They did not hesitate to use the worst punishments they knew—excommunication from the church and horrible, painful death. Steal a book, and you might be cleft by a demon sword, forced to sacrifice your hands, have your eyes gouged out, or end in the “fires of hell and brimstone.”

Source: Protect Your Library the Medieval Way, With Horrifying Book Curses

What Jane Austen’s Pride and Prejudice Teaches Readers (Press This! GetPocket.com)

Before she was a writer, Jane Austen was a reader. A reader, moreover, within a family of readers, who would gather in her father’s rectory to read aloud from the work of authors such as Samuel Johnson, Frances Burney, and William Cowper—as well as, eventually, Jane’s own works-in-progress. Northanger Abbey illustrates the dangers of undiscerning reading—of mistaking fanciful tales of mere entertainment for those that offer truthful insights into real human experience.

Source: What Jane Austen’s Pride and Prejudice Teaches Readers

How to Read the Bridgerton Books in Order (Press This! Radio Times)

Can’t wait for season 2 to come out? Here’s our guide to how Lady Whistledown would want you to read the Julia Quinn novels. Julia Quinn’s Bridgerton series begins with The Duke and I, published in 2000, and ends with On the Way to the Wedding, published in 2006 about Gregory Bridgerton – although there’s an epilogue, The Bridgertons: Happily Ever After, focussing on Violet Bridgerton.

Source: How to read the Bridgerton books in order – Radio Times

A Romance Writer on the Bridgerton Books (Press This! The Spinoff)

Oh my gosh. I’m laughing hysterically at this chart. That tells it all.  Great article!  Don’t miss out.  Worth the read for sure.

AJ Lancaster celebrates dukes, the new and improved Eloise, and the death of the Halfway Hymen.In real life my values (left wing, feminist) almost diametrically oppose everything dukes represent. In fiction, though? I love them – and I’m not alone.Regency romance is perennially one of the most popular subgenres.

Source: A romance writer on the Bridgerton books – and why the show is even better | The Spinoff

Sanditon Renewed for Seasons 2 and 3 (Press This! PBS)

For those who may have been left brokenhearted after the end of the continuation of Jane Austen’s story, Sanditon, as done by ITV/Masterpiece, after much hell raised by the Sanditon Sisterhood on how the series ended, BritBox/PBS is continuing the series with two more seasons. Eventually, it will be in book form like season one. Stay tuned for 2022’s continuation.

The acclaimed seaside drama based starring Rose Williams as Charlotte will officially return to MASTERPIECE on PBS for two new seasons! #SanditonPBS

Source: Sanditon Renewed for Seasons 2 and 3 | Masterpiece | Official Site | PBS

Bridgerton’ Season 4: Plot, Cast & Everything To Know (Press This! Bustle)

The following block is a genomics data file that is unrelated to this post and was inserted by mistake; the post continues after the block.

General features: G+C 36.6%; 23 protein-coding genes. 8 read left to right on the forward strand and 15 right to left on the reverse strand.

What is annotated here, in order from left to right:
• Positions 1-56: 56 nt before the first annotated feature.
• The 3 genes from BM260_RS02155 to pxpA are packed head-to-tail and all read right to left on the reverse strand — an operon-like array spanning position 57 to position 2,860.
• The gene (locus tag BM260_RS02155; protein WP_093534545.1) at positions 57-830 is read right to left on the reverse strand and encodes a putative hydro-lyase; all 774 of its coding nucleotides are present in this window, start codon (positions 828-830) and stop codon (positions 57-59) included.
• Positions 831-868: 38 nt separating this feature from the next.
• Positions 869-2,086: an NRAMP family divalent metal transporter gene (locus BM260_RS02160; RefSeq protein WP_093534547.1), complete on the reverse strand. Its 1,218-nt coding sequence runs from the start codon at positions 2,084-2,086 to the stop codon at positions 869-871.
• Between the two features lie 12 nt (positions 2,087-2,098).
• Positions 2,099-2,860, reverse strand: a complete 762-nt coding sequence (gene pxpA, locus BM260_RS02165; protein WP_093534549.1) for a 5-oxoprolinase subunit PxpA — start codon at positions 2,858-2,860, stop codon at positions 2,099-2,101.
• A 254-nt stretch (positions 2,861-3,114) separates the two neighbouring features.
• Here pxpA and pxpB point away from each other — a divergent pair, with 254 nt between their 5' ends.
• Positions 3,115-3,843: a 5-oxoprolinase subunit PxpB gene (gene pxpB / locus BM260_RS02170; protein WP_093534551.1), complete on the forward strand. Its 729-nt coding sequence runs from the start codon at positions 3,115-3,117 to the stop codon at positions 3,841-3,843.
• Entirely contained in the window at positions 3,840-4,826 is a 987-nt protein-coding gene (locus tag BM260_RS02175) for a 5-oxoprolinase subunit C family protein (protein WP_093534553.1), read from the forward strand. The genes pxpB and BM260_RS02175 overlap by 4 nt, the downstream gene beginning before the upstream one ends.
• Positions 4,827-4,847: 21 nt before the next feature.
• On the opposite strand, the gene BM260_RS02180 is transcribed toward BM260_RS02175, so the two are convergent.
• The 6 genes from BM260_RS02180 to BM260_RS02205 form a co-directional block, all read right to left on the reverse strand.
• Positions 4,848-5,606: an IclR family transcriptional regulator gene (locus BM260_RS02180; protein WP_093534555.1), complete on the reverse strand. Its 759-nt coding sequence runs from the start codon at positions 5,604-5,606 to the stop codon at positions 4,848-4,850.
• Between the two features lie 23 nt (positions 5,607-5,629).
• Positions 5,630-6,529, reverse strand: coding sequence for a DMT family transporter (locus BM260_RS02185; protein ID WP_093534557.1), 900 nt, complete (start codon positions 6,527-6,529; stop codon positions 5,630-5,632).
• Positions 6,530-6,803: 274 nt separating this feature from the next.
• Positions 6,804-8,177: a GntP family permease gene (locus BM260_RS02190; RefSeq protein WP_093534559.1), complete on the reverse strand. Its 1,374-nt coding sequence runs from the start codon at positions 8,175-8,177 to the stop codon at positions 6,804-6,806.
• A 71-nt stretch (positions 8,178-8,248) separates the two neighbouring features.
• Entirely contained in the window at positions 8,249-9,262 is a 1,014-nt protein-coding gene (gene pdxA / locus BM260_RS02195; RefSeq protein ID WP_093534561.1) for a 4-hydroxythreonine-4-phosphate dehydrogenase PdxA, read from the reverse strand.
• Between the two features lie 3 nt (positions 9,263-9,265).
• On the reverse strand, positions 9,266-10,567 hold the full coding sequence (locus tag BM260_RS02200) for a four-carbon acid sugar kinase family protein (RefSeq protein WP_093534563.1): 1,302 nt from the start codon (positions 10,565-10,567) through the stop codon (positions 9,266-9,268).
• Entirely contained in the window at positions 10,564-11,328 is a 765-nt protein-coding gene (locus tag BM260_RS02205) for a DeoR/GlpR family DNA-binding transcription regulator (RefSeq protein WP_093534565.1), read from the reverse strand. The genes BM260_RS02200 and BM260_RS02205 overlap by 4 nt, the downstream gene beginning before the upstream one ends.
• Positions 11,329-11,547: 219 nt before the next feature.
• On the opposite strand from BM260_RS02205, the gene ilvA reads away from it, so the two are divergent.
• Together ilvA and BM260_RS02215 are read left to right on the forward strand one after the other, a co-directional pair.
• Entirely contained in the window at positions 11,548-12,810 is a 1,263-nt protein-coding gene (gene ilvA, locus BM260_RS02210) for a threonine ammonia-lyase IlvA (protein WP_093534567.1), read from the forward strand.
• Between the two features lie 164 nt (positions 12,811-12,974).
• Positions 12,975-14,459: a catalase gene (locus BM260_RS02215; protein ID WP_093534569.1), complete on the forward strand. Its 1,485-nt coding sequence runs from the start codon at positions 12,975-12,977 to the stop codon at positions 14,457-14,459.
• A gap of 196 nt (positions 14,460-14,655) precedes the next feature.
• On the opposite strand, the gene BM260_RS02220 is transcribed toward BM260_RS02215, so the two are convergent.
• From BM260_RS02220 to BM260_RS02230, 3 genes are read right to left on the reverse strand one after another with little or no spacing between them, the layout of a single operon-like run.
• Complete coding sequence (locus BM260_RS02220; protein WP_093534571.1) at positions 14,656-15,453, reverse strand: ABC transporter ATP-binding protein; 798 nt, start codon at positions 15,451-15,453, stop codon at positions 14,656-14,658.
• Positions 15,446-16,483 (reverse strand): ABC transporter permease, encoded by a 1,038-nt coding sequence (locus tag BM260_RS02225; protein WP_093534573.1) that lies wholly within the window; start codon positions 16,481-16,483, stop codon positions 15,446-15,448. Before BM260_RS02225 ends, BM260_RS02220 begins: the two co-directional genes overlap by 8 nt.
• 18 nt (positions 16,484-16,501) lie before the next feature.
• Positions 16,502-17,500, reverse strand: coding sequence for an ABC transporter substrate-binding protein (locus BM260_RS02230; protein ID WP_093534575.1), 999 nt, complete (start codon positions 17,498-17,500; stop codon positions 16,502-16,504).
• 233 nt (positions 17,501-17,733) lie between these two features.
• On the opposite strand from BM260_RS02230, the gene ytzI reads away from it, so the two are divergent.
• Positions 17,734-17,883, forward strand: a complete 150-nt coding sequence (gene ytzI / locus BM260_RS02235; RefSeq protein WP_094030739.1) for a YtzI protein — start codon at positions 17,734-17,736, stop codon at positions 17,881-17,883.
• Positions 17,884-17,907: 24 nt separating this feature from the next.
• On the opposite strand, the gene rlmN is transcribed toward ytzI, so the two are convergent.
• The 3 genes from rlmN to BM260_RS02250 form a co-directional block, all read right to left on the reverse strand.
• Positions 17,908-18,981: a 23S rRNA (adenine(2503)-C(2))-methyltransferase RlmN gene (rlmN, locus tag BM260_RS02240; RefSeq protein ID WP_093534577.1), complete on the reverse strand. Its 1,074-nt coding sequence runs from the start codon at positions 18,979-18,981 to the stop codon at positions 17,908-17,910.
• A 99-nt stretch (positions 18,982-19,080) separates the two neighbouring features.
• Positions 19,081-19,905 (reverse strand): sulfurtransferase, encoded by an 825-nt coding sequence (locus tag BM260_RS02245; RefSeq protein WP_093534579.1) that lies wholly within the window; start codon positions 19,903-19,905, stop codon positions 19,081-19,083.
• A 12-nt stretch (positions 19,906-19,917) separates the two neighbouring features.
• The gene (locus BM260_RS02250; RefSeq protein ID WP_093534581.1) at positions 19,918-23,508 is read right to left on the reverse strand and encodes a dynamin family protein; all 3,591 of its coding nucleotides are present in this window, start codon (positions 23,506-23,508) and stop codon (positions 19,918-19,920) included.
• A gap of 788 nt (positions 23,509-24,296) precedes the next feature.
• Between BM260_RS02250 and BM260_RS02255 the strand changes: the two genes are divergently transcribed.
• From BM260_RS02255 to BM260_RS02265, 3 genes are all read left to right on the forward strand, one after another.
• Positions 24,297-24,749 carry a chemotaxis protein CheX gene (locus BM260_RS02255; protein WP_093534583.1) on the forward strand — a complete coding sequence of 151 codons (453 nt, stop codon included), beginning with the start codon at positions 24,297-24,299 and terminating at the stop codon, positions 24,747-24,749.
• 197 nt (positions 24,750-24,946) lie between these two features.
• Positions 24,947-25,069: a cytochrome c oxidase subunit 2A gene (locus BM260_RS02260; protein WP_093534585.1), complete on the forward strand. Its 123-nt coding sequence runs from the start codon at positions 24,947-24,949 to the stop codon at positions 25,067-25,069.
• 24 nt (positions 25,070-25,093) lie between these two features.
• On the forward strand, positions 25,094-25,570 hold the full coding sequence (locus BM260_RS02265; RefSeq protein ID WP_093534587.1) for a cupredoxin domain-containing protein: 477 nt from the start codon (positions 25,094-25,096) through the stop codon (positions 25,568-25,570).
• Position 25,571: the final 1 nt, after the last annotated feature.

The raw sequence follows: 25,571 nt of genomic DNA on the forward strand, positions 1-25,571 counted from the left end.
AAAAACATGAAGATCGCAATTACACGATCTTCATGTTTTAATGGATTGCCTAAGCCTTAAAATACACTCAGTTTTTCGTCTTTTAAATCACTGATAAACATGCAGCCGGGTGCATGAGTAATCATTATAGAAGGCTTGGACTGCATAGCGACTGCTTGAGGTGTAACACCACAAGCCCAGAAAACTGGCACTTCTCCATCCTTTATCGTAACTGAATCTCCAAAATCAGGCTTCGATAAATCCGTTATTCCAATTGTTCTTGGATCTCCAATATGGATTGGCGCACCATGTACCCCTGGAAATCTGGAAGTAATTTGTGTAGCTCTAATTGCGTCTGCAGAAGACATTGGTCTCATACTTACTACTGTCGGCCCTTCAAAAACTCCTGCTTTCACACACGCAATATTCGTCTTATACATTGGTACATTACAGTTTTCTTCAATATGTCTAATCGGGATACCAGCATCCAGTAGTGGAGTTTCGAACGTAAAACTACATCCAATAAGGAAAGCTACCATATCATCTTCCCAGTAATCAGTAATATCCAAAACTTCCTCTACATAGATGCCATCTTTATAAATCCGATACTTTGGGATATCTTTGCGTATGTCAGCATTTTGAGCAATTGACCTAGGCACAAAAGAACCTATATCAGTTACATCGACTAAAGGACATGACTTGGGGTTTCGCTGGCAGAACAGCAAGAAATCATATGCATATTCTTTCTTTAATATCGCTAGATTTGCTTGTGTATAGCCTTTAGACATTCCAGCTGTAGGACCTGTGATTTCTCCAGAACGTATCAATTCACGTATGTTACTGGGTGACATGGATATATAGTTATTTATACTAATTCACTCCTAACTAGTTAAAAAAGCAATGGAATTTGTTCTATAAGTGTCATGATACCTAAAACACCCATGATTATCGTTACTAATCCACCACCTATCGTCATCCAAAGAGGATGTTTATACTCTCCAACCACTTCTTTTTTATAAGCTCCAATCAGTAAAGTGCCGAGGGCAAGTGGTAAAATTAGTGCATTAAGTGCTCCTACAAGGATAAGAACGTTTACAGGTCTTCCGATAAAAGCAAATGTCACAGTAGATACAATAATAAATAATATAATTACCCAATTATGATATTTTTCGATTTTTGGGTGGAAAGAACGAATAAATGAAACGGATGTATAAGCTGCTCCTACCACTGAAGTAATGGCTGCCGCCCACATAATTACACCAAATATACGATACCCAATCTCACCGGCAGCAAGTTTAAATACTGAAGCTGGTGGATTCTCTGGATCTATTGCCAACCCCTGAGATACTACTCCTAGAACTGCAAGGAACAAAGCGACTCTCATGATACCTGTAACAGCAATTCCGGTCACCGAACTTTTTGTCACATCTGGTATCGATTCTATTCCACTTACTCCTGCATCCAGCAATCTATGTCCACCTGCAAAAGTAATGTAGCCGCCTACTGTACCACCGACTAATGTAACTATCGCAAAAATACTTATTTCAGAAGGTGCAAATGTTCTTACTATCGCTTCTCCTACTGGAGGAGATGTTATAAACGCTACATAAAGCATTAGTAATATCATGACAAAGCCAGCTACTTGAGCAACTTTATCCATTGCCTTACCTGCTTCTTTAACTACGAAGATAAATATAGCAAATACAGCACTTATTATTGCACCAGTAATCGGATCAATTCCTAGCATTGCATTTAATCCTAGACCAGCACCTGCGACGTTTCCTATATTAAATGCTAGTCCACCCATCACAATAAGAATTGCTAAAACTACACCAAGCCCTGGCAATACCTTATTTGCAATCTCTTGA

Neverending Bridgerton news! If you haven’t heard the latest, reports are already on the Internet about Season 4. If you’ve missed the others, here’s the scoop on Seasons 2 and 3 as well.  They are currently filming Season 2, scheduled for release late this year on Netflix.  Follow the article to read more.

Season 2 will focus on Anthony, the eldest Bridgerton sibling, as he looks for a viscountess. Because this tracks with the trajectory of Julia Quinn’s novels, on which the show is based, we can safely guess that future seasons will each correspond to a different book. Season 3 will be Benedict’s story, and Season 4 will match up with Quinn’s Romancing Mister Bridgerton, which is all about Colin and Penelope.

Source: ‘Bridgerton’ Season 4: Plot, Cast & Everything To Know

RWA 2021 Vivian Finalists

The RITAs are no more. If you’re not familiar with the award it was formerly bestowed for excellence in published romance novels and novellas but was retired in 2020 after the Romance Writers of America meltdown. If you missed all the articles about the controversy at the RWA, you can search for prior posts. You can check out the past winners and hall of fame for those who won multiple RITAs at this LINK.

Now it’s the Vivian Award from the Romance Writers of America. “The Vivian recognizes excellence in romance writing and showcases author talent and creativity. We celebrate the power of the romance genre with its central message of hope–because happily ever afters are for everyone.” Vivian Stephens was the founder of Romance Writers of America.

Below are those books nominated for the historical romance category. Winners will be announced July 31, 2021.

Historical Romance – Long (80,000 Words or Longer)

The Clothier’s Daughter by Bronwyn Parry

His Secret Mistress by Cathy Maxwell

Once a Spy by Mary Jo Putney

Ten Things I Hate About the Duke by Loretta Chase

Historical Romance – Mid (50,000 to 80,000 Words)

For This Knight Only by Barbara Bettis

The Footman and I by Valerie Bowman

A Song of Secrets by Robyn Chalmers

A Study in Passion by Louisa Cornell

There is also a Historical Romance Short Category for books 20,000 to 50,000 in length, but there were no finalists.

Here are list of the 2021 Rules here FYI.